|Tucker, Dawn - LIFESCI UOFI URB|
Submitted to: Planta
Publication Type: Peer Reviewed Journal
Publication Acceptance Date: November 10, 2003
Publication Date: March 10, 2004
Citation: Tucker, D., Allen, D.J., Ort, D.R. 2004. Control of nitrate reductase by circadian and durral rhythm in tomato. Planta. 219:277-285. Interpretive Summary: The capacity of plant leaves to use photo synthetic energy to convert inorganic forms of nitrogen into compounds that can be incorporated in protein is a fundamental determinant of the nutritional quality of the harvest. The enzyme nitrate reductase plays a critical role in the overall of the metabolism of leaf nitrogen. The regulation of this enzyme is highly complex and responds to many environmental factors often making nitrate reductase the rate-controlling step in the production of amino acids, which are the building blocks of proteins. This work demonstrates that the regulation by the plant's 24 h biological clock (i.e., circadian clocks) of nitrate reductase gene activity has primary control of this enzyme's activity. The extensively studied control of nitrate reductase activity by protein phosphorylation changes is shown to play an ancillary role that is most important when coping with rapid changes in light level (e.g., intermittent cloud cover). These results are important to the effort by agricultural scientists to define how crop nitrogen metabolisms is controlled and limited in real environments.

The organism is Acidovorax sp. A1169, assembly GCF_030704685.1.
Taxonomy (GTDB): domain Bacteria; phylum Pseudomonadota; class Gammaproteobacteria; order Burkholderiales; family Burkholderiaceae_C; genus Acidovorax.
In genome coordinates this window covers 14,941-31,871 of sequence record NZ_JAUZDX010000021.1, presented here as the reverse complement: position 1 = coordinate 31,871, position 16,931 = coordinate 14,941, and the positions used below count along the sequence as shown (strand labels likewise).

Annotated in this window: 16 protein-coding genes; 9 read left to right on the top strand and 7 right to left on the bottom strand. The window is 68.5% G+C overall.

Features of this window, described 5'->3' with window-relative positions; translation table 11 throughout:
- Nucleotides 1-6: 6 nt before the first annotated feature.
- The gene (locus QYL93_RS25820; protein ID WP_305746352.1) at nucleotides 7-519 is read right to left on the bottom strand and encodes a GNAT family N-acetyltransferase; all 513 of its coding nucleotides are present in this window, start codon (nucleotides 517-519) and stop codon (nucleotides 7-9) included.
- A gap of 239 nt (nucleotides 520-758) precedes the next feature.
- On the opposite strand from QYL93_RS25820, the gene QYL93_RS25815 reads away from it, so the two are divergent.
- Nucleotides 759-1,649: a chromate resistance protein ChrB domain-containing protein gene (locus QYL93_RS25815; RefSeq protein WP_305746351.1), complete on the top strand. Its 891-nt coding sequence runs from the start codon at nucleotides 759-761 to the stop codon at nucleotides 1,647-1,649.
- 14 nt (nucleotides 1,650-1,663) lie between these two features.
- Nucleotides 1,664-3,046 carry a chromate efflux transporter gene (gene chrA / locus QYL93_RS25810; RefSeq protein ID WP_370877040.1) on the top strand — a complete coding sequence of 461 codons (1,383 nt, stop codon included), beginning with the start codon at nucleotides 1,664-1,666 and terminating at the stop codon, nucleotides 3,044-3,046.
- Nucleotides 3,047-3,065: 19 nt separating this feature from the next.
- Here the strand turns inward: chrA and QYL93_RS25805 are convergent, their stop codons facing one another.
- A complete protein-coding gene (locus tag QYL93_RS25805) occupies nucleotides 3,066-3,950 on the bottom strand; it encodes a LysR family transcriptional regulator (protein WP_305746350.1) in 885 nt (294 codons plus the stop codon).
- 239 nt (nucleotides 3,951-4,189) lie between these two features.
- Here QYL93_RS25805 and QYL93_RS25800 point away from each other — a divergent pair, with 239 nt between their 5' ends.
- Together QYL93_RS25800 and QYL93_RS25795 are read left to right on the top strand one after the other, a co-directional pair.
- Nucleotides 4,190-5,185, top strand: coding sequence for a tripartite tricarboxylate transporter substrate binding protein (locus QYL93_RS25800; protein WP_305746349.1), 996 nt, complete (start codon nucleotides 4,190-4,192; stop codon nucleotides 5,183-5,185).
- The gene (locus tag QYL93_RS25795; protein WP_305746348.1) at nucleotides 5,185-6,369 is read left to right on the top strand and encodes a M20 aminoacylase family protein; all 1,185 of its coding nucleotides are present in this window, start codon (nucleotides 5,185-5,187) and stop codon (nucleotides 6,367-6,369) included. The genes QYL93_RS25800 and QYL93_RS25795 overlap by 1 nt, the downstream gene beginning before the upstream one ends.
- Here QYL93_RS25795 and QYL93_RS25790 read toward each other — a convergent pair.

Technical Abstract: Nitrate reductase (NR) (E.C. 22.214.171.124) is a key, regulatory step in the assimilation of nitrate into amino acids in plant leaves. NR activity is intricately controlled by multifarious regulatory mechanisms acting at different levels ranging from transcription to protein degradation. It is one of a few enzymes in plants known to have a robust circadian rhythm of enzyme activity. Although many aspects of NR regulation have been studied in depth, how these different types of control interact in a plant to deliver integrated control of activity in leaves under naturally varying light conditions over the course of the day has not been systematically investigated. This work documents that NR in young tomato leaves has an endogenous rhythm in mRNA and protein level, which in nearly all circumstances are in the phase with the rhythm in NR enzyme activity. Our data show that the diurnal control of NR activity in tomato leaves rests primarily with circadian regulation at the level of transcription. The accompanying oscillations in protein level are made possible by a short half-life of NR protein that is ~2.5 h under normal conditions. Ultimately the extensively studied NR post transcriptional regulation via phosphorylation and subsequent inhibitor protein binding has a physiologically vital but secondary, regulatory roles of rapidly deactivating NR in response changes in light intensity that cannot be anticipated by circadian timing. This deactivation appears to signal proteolytic degradation of NR that may be much more rapid than the 2.5 h half-life observed under circadian conditions. The post translational reactivation of NR appears to have a similarly limited physiological role in diurnal regulation of NR in tomato leaves.